Bruce Chatwin in his London apartment in Eaton Place, which no longer exists; in 1982 the author commissioned John Pawson to renovate it. Photo François Halard.
Domus 901 march 2007, Thinking up against a wall, page 71
"I still have, for example, a hanging of blue and yellow parrot feathers, probabily made for the back wall of a Peruvian Sun Temple and supposed to date from fifth century AD. In 1966, I saw a similar piece in the Dumbarton Oaks collection and, on returning to New York went to see my friend John Wise, who dealt in pre-Columbian art in a room in the Westbury Hotel. (…) ‘I’d give anything for one of those’, I said. ‘Would you?’ he growled. ‘How much money have you got in your pockets?’ ‘I don’t know.’ ‘Empty them, stupid!’ I handed him about $250 - and he handed me back $10 with an equally grumpy ‘I suppose you eat lunch.’"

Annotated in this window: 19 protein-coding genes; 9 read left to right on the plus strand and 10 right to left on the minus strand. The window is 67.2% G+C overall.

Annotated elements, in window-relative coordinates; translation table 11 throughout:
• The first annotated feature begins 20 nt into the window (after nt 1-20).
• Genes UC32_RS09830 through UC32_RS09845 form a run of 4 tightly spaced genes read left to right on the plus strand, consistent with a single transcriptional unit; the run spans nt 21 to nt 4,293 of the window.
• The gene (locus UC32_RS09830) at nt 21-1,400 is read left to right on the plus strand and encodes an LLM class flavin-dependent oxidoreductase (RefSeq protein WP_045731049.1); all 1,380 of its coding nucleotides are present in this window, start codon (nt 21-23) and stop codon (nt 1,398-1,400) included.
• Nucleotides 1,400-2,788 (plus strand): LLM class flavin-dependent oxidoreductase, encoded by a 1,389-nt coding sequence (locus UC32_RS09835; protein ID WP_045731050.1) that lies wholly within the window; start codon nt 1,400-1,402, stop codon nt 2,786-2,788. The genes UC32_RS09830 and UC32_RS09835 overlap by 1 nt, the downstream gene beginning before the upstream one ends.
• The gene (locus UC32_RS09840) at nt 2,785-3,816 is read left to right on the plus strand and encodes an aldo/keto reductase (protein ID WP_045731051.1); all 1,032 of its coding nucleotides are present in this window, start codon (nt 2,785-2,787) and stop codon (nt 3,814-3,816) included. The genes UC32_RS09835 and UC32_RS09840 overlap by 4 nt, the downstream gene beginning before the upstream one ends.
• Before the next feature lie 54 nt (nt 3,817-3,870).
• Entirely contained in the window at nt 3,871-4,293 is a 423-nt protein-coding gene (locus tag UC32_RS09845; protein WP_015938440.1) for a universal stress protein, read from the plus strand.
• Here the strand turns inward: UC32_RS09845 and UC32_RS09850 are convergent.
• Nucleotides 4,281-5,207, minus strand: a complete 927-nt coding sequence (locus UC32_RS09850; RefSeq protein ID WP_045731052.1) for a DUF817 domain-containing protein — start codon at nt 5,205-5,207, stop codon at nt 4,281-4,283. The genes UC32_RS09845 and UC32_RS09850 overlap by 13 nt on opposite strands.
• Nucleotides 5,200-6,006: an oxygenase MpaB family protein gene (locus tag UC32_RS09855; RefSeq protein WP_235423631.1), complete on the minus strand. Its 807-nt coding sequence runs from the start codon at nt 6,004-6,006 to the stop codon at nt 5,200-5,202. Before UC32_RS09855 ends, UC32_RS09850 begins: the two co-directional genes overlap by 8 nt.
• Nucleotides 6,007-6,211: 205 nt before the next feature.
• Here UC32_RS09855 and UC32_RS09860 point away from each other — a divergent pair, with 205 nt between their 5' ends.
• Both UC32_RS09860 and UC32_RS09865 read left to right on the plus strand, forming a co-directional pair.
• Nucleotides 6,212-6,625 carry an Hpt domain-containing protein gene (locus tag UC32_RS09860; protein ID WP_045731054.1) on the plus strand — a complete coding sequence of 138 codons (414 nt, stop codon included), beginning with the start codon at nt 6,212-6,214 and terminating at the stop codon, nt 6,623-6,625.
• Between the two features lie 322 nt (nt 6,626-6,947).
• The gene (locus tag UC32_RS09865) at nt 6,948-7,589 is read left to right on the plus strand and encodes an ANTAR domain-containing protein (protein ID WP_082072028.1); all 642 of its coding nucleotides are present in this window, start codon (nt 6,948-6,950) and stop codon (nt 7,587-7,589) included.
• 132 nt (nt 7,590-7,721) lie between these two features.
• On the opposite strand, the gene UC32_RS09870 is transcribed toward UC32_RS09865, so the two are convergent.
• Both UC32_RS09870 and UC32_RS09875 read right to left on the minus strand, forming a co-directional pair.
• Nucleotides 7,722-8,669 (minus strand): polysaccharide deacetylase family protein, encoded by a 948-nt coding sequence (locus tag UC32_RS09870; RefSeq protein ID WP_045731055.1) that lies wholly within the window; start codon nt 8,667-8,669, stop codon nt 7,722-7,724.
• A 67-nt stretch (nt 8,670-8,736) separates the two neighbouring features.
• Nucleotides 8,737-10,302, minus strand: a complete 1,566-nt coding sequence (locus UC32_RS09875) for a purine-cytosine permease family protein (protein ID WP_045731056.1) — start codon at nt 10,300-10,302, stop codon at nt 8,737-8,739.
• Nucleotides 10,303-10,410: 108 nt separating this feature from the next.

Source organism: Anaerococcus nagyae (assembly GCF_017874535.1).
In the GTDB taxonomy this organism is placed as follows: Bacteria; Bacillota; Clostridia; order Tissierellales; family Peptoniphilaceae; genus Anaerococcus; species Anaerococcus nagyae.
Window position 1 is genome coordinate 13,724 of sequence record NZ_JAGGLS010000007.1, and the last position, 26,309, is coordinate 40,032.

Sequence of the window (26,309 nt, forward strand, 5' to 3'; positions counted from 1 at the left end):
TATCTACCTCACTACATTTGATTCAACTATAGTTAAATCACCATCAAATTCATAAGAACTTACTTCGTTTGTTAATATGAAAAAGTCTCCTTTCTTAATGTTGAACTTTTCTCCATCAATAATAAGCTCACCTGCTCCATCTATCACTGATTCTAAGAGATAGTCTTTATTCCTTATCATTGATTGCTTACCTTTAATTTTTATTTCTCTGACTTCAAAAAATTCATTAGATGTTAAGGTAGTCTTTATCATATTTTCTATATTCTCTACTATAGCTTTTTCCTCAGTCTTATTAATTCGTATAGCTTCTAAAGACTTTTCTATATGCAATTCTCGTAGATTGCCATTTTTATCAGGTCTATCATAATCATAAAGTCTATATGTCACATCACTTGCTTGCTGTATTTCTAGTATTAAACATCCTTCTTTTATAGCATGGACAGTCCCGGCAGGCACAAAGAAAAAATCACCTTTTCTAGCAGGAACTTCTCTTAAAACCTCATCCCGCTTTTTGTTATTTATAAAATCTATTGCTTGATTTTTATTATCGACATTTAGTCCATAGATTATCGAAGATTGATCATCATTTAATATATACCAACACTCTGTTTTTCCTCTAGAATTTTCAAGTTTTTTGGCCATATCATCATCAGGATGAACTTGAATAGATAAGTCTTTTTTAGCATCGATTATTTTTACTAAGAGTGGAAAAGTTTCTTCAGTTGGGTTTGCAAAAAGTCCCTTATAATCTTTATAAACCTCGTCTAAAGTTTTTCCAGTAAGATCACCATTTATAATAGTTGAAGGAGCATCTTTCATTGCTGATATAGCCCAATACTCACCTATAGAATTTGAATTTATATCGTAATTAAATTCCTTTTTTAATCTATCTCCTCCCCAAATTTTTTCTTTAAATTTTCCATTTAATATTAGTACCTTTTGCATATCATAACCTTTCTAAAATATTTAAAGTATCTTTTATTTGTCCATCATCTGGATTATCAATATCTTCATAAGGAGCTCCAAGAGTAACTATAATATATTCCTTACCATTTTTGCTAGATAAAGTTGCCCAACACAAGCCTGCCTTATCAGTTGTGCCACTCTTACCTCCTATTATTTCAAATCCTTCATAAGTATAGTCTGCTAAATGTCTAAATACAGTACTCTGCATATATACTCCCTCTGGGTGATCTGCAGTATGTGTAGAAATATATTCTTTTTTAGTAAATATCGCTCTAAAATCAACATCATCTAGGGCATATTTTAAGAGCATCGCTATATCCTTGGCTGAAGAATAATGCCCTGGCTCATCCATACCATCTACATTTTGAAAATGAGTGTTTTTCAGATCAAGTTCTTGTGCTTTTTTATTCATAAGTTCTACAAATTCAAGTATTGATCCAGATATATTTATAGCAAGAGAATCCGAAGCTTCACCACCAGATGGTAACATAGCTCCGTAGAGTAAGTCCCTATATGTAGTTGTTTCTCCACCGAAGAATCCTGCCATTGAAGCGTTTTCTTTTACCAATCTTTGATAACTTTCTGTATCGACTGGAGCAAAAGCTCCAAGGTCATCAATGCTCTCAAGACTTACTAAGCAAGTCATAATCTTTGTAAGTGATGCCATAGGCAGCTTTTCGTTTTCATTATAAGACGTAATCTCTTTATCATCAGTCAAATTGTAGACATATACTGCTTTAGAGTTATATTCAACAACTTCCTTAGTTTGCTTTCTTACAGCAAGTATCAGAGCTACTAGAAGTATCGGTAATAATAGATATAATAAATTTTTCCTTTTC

Bruce Chatwin A place to hang your hat, in Anatomy of Restlessness, New York 1996

Bruce Chatwin in his London apartment in Eaton Place, which no longer exists; in 1982 the author commissioned John Pawson to renovate it. Photo François Halard.

Domus 901 march 2007, Thinking up against a wall, page 71

"I still have, for example, a hanging of blue and yellow parrot feathers, probabily made for the back wall of a Peruvian Sun Temple and supposed to date from fifth century AD. In 1966, I saw a similar piece in the Dumbarton Oaks collection and, on returning to New York went to see my friend John Wise, who dealt in pre-Columbian art in a room in the Westbury Hotel. (…) ‘I’d give anything for one of those’, I said. ‘Would you?’ he growled. ‘How much money have you got in your pockets?’ ‘I don’t know.’ ‘Empty them, stupid!’ I handed him about $250 - and he handed me back $10 with an equally grumpy ‘I suppose you eat lunch.’"

Bruce Chatwin A place to hang your hat, in Anatomy of Restlessness, New York 1996